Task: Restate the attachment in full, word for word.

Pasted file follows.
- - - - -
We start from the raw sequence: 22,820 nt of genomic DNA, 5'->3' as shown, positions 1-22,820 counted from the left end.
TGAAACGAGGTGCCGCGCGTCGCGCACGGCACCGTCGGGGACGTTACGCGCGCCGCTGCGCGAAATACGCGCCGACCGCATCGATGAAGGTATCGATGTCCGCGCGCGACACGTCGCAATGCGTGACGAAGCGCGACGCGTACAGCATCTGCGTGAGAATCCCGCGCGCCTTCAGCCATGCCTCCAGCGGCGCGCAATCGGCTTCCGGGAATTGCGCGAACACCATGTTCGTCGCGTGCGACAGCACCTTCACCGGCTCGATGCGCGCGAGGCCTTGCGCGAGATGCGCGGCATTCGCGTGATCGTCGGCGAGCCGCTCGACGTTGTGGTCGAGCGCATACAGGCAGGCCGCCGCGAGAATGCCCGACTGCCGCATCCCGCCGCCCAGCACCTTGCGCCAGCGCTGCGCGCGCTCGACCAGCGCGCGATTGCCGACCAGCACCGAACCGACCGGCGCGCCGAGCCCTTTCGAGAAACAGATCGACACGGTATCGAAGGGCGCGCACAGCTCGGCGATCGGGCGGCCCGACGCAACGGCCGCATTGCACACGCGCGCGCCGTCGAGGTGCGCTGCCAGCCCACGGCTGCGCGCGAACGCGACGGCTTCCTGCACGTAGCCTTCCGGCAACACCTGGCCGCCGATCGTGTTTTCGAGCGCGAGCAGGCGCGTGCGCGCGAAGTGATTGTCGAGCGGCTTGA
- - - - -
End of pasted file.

We start from the raw sequence: 22,820 nt of genomic DNA, 5'->3' as shown, positions 1-22,820 counted from the left end.
TGAAACGAGGTGCCGCGCGTCGCGCACGGCACCGTCGGGGACGTTACGCGCGCCGCTGCGCGAAATACGCGCCGACCGCATCGATGAAGGTATCGATGTCCGCGCGCGACACGTCGCAATGCGTGACGAAGCGCGACGCGTACAGCATCTGCGTGAGAATCCCGCGCGCCTTCAGCCATGCCTCCAGCGGCGCGCAATCGGCTTCCGGGAATTGCGCGAACACCATGTTCGTCGCGTGCGACAGCACCTTCACCGGCTCGATGCGCGCGAGGCCTTGCGCGAGATGCGCGGCATTCGCGTGATCGTCGGCGAGCCGCTCGACGTTGTGGTCGAGCGCATACAGGCAGGCCGCCGCGAGAATGCCCGACTGCCGCATCCCGCCGCCCAGCACCTTGCGCCAGCGCTGCGCGCGCTCGACCAGCGCGCGATTGCCGACCAGCACCGAACCGACCGGCGCGCCGAGCCCTTTCGAGAAACAGATCGACACGGTATCGAAGGGCGCGCACAGCTCGGCGATCGGGCGGCCCGACGCAACGGCCGCATTGCACACGCGCGCGCCGTCGAGGTGCGCTGCCAGCCCACGGCTGCGCGCGAACGCGACGGCTTCCTGCACGTAGCCTTCCGGCAACACCTGGCCGCCGATCGTGTTTTCGAGCGCGAGCAGGCGCGTGCGCGCGAAGTGATTGTCGAGCGGCTTGA